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Eric Chow
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Telling the Story with Graphics




Telling the Story with Graphics

Eric Chow
Phillip & Sala Burton Academic High School
San Francisco, Calif.

TITLE: Telling the Story with Graphics

I. Overview and Rationale

In publishing, students need to understand the power of graphs and charts to communicate complex information. They also need to be able to produce clear and accurate charts for artistic and journalistic purposes.

II. Goals for Understanding

• Use charts and graphs to supplement a news story or serve as a stand-alone piece
• Manage databases
• Use the appropriate graph/chart/table to communicate information
• Interpret, analyze and evaluate the use of infographics
• Create charts and graphs to influence reader opinion
• Use online tools to enhance and publish databases
• Write a news story based on databases and other sources

III. Essential Questions

• Does the chart or graph present accurate and comprehensible information for the readers to come to their own conclusions?
• Does the chart maintain the ethics of journalism?
• How do the graphs and charts in a publication reflect the focus of a publication?

IV. Critical Engagement Questions

• How do you communicate numerical information on a chart/graph?
• Does the information in the chart communicate an objective but compelling fact or observation?
• Are the sources reliable and current?
• Is the presentation of the data manipulated to persuade one way or other?

V. Overviews and Timeline

Activity 1 – Establish Standards for Graphs/Charts (one 50-minute class)

• What do students already know about creating graphs/charts
• Look at models of graphs and charts in print and online. Use some of the examples from Tim Harrower’s book The Newspaper Designer’s Handbook, pp.190-193
• Discuss when a story needs graphics to contain information
• Discuss when to use different types of graphs/charts/tables
• Discuss how charts can be misleading (see Harrower, p.195)
• Explore ways to make charts more visually appealing without distracting from facts
• Students will create a rubric for what constitutes strong graphs/charts

Examples of standards:
• Information is clear and attractive
• Information is provocative and has the appearance of objectivity
• Includes an appropriate title
• Includes symbols and labels
• Appropriately cites sources

Activity 2 – Create a survey (one 50-minute class + lab time)

  • Brainstorm topics that the student body is talking about – use the brainstorming technique so that some topics can form a common theme for publication
  • In teams of two-three, create questions to compile data for graph/chart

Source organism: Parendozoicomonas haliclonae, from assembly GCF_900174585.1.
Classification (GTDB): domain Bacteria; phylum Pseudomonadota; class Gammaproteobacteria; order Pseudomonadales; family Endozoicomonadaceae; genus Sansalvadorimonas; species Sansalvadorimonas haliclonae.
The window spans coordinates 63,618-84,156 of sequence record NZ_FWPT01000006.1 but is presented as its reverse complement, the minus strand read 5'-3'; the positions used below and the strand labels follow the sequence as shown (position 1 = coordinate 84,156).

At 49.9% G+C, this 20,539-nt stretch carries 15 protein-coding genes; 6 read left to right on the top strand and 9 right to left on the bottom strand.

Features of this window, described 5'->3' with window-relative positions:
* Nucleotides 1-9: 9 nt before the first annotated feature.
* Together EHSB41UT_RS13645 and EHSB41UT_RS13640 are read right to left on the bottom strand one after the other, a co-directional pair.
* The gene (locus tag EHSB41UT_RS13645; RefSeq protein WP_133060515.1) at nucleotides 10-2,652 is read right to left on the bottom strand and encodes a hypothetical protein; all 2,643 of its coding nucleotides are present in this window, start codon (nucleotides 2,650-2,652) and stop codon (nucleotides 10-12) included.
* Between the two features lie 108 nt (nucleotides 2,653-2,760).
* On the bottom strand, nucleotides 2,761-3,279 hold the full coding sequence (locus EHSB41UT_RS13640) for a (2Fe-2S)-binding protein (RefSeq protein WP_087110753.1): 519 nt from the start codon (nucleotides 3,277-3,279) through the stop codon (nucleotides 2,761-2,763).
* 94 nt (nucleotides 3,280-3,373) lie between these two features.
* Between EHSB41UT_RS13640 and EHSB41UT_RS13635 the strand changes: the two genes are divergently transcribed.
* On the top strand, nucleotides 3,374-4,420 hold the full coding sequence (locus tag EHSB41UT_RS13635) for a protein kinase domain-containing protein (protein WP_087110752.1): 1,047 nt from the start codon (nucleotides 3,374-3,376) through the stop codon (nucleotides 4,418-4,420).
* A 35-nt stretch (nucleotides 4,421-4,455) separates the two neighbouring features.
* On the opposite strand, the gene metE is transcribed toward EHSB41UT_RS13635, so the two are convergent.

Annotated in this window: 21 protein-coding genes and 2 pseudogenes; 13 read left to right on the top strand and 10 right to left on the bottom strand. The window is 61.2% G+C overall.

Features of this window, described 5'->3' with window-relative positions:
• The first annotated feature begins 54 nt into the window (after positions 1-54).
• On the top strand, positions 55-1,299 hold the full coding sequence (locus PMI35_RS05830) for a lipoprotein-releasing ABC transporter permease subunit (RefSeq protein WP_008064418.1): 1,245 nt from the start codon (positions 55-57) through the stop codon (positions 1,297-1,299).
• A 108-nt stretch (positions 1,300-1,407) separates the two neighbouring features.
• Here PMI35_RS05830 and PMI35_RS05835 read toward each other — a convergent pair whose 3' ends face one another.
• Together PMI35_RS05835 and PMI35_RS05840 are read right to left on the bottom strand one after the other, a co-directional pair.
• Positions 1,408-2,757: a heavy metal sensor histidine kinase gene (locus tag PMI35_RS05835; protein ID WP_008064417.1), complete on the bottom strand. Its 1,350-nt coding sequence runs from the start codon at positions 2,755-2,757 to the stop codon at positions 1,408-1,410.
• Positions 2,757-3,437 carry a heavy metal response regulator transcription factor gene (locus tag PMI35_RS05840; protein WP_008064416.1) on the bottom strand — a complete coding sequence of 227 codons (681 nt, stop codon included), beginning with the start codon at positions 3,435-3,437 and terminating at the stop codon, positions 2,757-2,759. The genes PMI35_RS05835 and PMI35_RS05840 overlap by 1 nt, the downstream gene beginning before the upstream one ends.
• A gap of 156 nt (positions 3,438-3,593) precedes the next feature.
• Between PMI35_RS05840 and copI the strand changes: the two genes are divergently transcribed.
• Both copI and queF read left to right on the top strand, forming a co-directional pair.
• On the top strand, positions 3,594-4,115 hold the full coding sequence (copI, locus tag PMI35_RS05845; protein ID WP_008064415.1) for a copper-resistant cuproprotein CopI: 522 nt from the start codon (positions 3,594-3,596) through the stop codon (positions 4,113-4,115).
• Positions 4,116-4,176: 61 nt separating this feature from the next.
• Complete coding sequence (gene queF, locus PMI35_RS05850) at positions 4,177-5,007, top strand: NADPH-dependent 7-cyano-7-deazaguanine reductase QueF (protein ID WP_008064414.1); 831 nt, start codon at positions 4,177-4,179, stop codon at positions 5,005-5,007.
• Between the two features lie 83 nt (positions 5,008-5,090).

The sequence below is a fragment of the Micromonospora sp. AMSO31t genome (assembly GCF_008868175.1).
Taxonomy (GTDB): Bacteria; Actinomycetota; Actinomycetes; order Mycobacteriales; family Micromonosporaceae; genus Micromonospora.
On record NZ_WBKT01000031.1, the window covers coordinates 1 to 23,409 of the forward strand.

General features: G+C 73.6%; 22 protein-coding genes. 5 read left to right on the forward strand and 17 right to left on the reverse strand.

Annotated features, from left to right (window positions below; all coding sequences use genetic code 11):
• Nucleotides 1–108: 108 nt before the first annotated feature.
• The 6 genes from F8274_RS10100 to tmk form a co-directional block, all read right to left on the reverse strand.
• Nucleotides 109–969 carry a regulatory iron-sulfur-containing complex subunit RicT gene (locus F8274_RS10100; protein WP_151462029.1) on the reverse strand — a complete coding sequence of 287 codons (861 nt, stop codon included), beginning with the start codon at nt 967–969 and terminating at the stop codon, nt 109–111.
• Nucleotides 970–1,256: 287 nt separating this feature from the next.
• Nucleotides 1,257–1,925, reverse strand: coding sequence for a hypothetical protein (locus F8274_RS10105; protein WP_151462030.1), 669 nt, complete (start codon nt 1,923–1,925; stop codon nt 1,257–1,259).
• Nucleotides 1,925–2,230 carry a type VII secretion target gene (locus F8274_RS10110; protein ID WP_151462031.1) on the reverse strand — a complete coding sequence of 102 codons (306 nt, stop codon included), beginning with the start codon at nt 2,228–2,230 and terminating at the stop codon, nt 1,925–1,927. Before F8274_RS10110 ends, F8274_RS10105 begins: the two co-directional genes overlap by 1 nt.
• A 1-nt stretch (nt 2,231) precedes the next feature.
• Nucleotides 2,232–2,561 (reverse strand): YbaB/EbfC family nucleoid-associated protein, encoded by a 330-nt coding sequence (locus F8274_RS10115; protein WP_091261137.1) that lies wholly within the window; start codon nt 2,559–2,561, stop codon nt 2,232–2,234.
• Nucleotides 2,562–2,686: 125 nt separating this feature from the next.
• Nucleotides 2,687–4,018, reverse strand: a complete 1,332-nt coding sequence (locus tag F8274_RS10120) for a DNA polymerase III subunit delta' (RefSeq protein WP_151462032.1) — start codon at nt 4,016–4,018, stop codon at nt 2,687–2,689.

• Discuss how the questions should generate responses that could be input into a database (i.e. yes/no, multiple choice)

Activity 3 – Conduct surveys

• Student teams gather data from their surveys
• Option: use http://surveymonkey.com

Activity 4 – Compile data, develop graphs/charts and write the story (1-2 lab sessions)

• Enter the data into a database/spreadsheet application
• Develop graphs/charts

Activity 5 – Peer Feedback Session (one 50-minute class)

• Each group presents their chart and ideas for stories
• Use the class-created rubrics to evaluate each team’s chart

Activity 6 – Revise chart and write story

• Edit the chart/graph and revise/edit the news story for publication
• Write the news story
• Some groups may find that their data requires more investigation before it can be a story. Or some groups may find that the data could stand alone to tell the story.

VI. Assessment

Assessment includes: chart/graph, database, news article, list of cited sources.

Follow-up lessons/activities: Mining data. Writing a news story from data. Animating graphs for the web Print resources: Harrower, Tim, The Newspaper Designer’s Handbook, Sixth Edition. Pp.174-178, 190-198

VII. Online resources

Print resources:
Harrower, Tim, The Newspaper Designer’s Handbook, Sixth Edition. Pp.174-178, 190-198

Online resources
Step-by-step guide to creating Excel charts
http://www.internet4classrooms.com/excel_create_chart.htm

Tutorial on creating Excel charts
http://www.education-world.com/a_tech/techtorial/techtorial025.shtml

Microsoft blog with tips on how to make professional charts/graphs
http://blogs.msdn.com/excel/archive/2009/02/24/how-to-create-a-professional-chart-using-excel-2007.aspx

Create charts using Adobe Illustrator
http://www.webappers.com/2007/10/08/how-to-create-professional-3d-pie-charts-in-illustrator/

Online course on working with graphs, charts and tables
http://openlearn.open.ac.uk/course/view.php?id=2880



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